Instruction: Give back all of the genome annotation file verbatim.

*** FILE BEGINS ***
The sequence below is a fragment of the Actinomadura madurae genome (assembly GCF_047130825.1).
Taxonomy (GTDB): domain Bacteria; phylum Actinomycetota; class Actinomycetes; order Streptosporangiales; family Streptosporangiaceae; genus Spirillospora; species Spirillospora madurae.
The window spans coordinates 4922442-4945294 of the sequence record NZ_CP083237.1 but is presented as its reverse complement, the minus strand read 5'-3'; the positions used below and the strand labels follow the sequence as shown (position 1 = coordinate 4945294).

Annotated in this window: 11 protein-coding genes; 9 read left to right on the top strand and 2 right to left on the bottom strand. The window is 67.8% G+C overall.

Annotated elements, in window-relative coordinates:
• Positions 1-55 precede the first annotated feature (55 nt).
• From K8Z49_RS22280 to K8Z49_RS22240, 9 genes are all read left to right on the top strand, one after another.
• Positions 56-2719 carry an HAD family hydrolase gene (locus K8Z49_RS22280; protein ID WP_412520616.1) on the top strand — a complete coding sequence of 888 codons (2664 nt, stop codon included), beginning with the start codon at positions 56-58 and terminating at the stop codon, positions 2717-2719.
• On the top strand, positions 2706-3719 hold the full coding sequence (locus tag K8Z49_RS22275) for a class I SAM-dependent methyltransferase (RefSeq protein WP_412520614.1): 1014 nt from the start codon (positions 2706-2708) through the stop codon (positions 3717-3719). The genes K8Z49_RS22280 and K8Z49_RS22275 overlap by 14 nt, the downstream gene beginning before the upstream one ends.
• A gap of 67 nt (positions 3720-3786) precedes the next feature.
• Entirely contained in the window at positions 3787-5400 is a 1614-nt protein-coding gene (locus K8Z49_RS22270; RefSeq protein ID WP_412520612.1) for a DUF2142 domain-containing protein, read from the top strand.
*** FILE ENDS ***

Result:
The sequence below is a fragment of the Actinomadura madurae genome (assembly GCF_047130825.1).
Taxonomy (GTDB): domain Bacteria; phylum Actinomycetota; class Actinomycetes; order Streptosporangiales; family Streptosporangiaceae; genus Spirillospora; species Spirillospora madurae.
The window spans coordinates 4922442-4945294 of the sequence record NZ_CP083237.1 but is presented as its reverse complement, the minus strand read 5'-3'; the positions used below and the strand labels follow the sequence as shown (position 1 = coordinate 4945294).

Annotated in this window: 11 protein-coding genes; 9 read left to right on the top strand and 2 right to left on the bottom strand. The window is 67.8% G+C overall.

Annotated elements, in window-relative coordinates:
• Positions 1-55 precede the first annotated feature (55 nt).
• From K8Z49_RS22280 to K8Z49_RS22240, 9 genes are all read left to right on the top strand, one after another.
• Positions 56-2719 carry an HAD family hydrolase gene (locus K8Z49_RS22280; protein ID WP_412520616.1) on the top strand — a complete coding sequence of 888 codons (2664 nt, stop codon included), beginning with the start codon at positions 56-58 and terminating at the stop codon, positions 2717-2719.
• On the top strand, positions 2706-3719 hold the full coding sequence (locus tag K8Z49_RS22275) for a class I SAM-dependent methyltransferase (RefSeq protein WP_412520614.1): 1014 nt from the start codon (positions 2706-2708) through the stop codon (positions 3717-3719). The genes K8Z49_RS22280 and K8Z49_RS22275 overlap by 14 nt, the downstream gene beginning before the upstream one ends.
• A gap of 67 nt (positions 3720-3786) precedes the next feature.
• Entirely contained in the window at positions 3787-5400 is a 1614-nt protein-coding gene (locus K8Z49_RS22270; RefSeq protein ID WP_412520612.1) for a DUF2142 domain-containing protein, read from the top strand.